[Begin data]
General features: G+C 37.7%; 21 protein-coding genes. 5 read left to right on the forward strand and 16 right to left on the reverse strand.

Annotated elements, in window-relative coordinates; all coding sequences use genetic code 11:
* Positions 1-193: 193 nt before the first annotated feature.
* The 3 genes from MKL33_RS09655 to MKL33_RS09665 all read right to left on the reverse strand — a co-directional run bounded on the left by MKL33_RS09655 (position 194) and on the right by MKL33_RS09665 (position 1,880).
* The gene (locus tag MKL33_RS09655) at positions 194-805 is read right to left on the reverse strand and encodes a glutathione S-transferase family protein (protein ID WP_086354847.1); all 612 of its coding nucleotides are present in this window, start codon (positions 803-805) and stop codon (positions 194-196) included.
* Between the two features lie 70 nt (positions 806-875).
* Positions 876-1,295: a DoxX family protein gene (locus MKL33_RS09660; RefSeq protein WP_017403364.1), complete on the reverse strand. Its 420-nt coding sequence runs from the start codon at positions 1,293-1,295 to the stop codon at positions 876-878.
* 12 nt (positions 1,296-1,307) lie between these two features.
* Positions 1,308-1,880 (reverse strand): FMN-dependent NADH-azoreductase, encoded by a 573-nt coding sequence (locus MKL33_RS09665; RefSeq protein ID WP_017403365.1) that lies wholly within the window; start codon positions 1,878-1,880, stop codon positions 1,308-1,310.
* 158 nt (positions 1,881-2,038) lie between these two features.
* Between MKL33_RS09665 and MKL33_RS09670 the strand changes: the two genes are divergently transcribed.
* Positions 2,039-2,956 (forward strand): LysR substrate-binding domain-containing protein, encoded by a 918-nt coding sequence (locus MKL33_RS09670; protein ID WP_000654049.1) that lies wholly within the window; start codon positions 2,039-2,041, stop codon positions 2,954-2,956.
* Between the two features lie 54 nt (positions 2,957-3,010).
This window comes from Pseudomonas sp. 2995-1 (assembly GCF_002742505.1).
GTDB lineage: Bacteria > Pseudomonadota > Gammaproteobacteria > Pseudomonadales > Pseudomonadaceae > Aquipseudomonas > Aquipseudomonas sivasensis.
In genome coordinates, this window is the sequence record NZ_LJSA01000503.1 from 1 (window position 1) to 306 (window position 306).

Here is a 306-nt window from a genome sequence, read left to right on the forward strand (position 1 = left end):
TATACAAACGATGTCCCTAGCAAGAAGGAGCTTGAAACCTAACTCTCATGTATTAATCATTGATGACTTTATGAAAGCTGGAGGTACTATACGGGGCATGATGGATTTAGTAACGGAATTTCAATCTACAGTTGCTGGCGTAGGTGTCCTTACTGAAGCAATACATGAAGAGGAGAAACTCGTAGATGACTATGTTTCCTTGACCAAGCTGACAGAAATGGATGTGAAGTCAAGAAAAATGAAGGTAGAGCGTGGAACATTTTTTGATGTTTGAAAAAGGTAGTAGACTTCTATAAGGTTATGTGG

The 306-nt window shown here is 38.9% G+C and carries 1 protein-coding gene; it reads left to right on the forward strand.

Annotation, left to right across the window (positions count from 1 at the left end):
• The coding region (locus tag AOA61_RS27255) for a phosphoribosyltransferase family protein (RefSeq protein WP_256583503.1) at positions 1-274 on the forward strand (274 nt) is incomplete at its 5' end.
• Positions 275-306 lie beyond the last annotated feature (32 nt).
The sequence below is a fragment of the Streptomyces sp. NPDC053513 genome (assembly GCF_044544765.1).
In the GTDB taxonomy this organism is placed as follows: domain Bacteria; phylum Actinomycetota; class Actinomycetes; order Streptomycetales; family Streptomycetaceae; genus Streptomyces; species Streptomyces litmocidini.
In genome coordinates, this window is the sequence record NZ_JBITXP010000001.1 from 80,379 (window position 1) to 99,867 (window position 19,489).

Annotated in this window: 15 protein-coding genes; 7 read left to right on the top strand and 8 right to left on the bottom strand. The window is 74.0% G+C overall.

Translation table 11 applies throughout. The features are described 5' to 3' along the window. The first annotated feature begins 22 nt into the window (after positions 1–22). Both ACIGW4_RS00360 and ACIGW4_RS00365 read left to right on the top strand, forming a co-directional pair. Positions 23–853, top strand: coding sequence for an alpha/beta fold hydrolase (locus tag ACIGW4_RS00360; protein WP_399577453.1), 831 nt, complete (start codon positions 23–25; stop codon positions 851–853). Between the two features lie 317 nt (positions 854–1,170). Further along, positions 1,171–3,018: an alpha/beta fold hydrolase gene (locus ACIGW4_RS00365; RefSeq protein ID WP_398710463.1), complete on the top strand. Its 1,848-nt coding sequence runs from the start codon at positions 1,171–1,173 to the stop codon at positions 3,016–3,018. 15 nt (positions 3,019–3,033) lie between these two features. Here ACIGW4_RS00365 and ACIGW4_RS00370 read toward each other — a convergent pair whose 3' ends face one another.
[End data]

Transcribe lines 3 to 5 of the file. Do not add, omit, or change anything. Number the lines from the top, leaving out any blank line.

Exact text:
* Positions 1-193: 193 nt before the first annotated feature.
* The 3 genes from MKL33_RS09655 to MKL33_RS09665 all read right to left on the reverse strand — a co-directional run bounded on the left by MKL33_RS09655 (position 194) and on the right by MKL33_RS09665 (position 1,880).
* The gene (locus tag MKL33_RS09655) at positions 194-805 is read right to left on the reverse strand and encodes a glutathione S-transferase family protein (protein ID WP_086354847.1); all 612 of its coding nucleotides are present in this window, start codon (positions 803-805) and stop codon (positions 194-196) included.